Coral babies on ice ahead of hot Australian summer
Our Reef's corals reproduce for just a few days each year - an extraordinarily narrow window for reef research and restoration efforts. Coral larvae cryopreservation is allowing for new options outside of spawning.
For a few days once a year, when conditions are just right, our entire Great Barrier Reef bursts into new life with the synchronised release of millions of reproductive bundles. Spawning is truly one of nature’s greatest spectacles, creating new, genetically diverse life on our Reef as baby corals form, settle and grow.
Yet, this unique reproductive behaviour can also be limiting for reef restoration efforts. Spawning events are a fleeting window of opportunity for research teams who work around the clock to collect spawn, and use it to grow new, resilient corals either ‘on reef’ or in special aquariums on land.
Building up a ‘bank’ of viable coral reproductive material during the spawning season can help to ramp up efforts outside of the short ‘fertility window’ – that’s where cutting edge cryopreservation techniques could help. Precious samples of coral genetic material are collected during the annual spawning event and immediately ‘put on ice’. These are then added to the world’s largest frozen repository of living coral at Taronga’s CryoDiversity Bank, where they are stored in chambers of liquid nitrogen at -196°C.
The aim is to not only protect biodiversity but also use cryopreservation to support a scaled-up coral aquaculture industry, meaning more corals can be grown and then deployed to help rebuild and restore damaged reefs. The work is part of the Reef Restoration and Adaptation Program (RRAP) which is the world’s largest effort to help a significant ecosystem survive climate change.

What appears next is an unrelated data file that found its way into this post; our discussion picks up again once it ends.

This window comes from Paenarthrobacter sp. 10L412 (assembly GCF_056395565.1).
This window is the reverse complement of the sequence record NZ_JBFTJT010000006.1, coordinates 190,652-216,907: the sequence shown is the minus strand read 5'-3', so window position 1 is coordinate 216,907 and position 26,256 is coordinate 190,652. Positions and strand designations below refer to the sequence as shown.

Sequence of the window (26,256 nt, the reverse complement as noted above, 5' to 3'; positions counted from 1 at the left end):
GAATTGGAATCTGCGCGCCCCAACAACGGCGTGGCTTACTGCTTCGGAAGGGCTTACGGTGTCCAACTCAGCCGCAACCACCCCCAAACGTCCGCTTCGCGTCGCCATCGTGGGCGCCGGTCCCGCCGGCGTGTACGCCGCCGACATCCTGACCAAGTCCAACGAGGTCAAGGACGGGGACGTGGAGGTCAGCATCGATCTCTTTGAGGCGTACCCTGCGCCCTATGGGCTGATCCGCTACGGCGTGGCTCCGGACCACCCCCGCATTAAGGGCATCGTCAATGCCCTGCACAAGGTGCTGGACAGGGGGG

The RRAP Cryopreservation team have trillions of cells from a variety of Great Barrier Reef species in their CryoDiversity Bank and during spawning in 2022, for the first time, the team also froze and then reanimated Great Barrier Reef coral larvae.
The process is challenging, because coral larvae cells are full of fat, meaning ice crystals often form when they are frozen, which can pierce and damage the cells. Freezing and then reanimating these larvae aims to make a huge number of coral larvae available outside of the spawning window, further accelerating our ability to grow baby corals throughout the year.
Gathering coral gametes in test tubes for the cryopreservation process. Photo: Gary Cranitch
A Trans-Pacific collaboration was critical to the breakthrough. Project lead Dr Jon Daly, from Taronga Conservation Society Australia, and his team collaborated with researchers from the Smithsonian Institution, and importantly, with an engineering team from the University of Minnesota who developed the low cost larval freezing technology known as ‘cryomesh’.
Taronga Conservation Society researchers Jonathan Daly, Rebecca Hobbs and Justine O'Brien with collaborators from the Smithsonian Conservation Biology Institute, Mary Hagedorn and Mariko Quinn.
Fast, easy-to-use and cheap solutions like this, mean that normally high-tech coral cryopreservation methods can be shared across regions that may not have the extensive scientific research facilities of Australia and the Great Barrier Reef.
As the team prepare for the 2023 spawning, they’ll be bringing even more learnings from international collaboration to the table. Their visit to Florida Aquarium in mid-2023, in collaboration with the Smithsonian Institute and the University of Minnesota, saw the advancement of the larvae-freezing technique using a Pacific coral that has larvae similar in size to an important Great Barrier Reef coral species, often used for reef restoration here in Australia.